The Doubt of Future Foes

By Queen Elizabeth I 1533–1603 Queen Elizabeth I
The doubt of future foes exiles my present joy,
And wit me warns to shun such snares as threaten mine annoy;
For falsehood now doth flow, and subjects’ faith doth ebb,
Which should not be if reason ruled or wisdom weaved the web.
But clouds of joys untried do cloak aspiring minds,
Which turn to rain of late repent by changed course of winds.
The top of hope supposed the root upreared shall be,
And fruitless all their grafted guile, as shortly ye shall see.
The dazzled eyes with pride, which great ambition blinds,
Shall be unsealed by worthy wights whose foresight falsehood finds.
The daughter of debate that discord aye doth sow
Shall reap no gain where former rule still peace hath taught to know.
No foreign banished wight shall anchor in this port;
Our realm brooks not seditious sects, let them elsewhere resort.
My rusty sword through rest shall first his edge employ
To poll their tops that seek such change or gape for future joy.

Discover this poem’s context and related poetry, articles, and media.

Poet Queen Elizabeth I 1533–1603

POET’S REGION England

SCHOOL / PERIOD Renaissance

Subjects Crime & Punishment, Living, History & Politics, Social Commentaries, Time & Brevity, Nature, War & Conflict, Trees & Flowers, Weather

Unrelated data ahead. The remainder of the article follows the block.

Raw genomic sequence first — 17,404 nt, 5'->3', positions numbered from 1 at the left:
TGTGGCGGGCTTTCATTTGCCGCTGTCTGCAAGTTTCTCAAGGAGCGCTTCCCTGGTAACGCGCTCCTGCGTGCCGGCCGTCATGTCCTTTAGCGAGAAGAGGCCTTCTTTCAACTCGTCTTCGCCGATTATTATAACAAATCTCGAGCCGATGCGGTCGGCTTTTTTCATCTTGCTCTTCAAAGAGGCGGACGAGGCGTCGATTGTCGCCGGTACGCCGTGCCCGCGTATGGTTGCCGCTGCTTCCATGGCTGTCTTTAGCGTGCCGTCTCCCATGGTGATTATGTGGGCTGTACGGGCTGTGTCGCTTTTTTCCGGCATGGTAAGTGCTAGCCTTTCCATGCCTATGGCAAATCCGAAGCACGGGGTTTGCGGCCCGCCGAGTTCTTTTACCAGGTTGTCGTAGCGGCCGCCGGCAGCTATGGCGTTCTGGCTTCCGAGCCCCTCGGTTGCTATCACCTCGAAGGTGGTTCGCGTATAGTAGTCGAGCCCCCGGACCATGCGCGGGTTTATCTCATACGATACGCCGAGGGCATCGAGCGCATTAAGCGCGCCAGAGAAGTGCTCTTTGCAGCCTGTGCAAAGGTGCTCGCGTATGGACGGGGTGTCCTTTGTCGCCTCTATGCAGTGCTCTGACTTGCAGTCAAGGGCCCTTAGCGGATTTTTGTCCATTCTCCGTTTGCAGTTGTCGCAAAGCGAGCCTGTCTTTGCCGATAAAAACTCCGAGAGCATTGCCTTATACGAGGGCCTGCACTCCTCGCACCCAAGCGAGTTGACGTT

Poetic Terms Rhymed Stanza

 Queen  Elizabeth I

Biography

Although the influence of Queen Elizabeth I on the literature of the period that bears her name has been much discussed, her own status as an author has been less recognized. Critics have traced her role as subject of or inspiration for such works as Edmund Spenser's The Faerie Queene (1590-1596), William Shakespeare's A Midsummer Night's Dream (1600), and some Petrarchan sonnets but have generally considered her as the author . . .

Continue reading this biography

Poem Categorization

SUBJECT Crime & Punishment, Living, History & Politics, Social Commentaries, Time & Brevity, Nature, War & Conflict, Trees & Flowers, Weather

POET’S REGION England

SCHOOL / PERIOD Renaissance

Poetic Terms Rhymed Stanza

Report a problem with this poem

Originally appeared in Poetry magazine.

This poem has learning resources.

This poem is good for children.

This poem has related video.

This poem has related audio.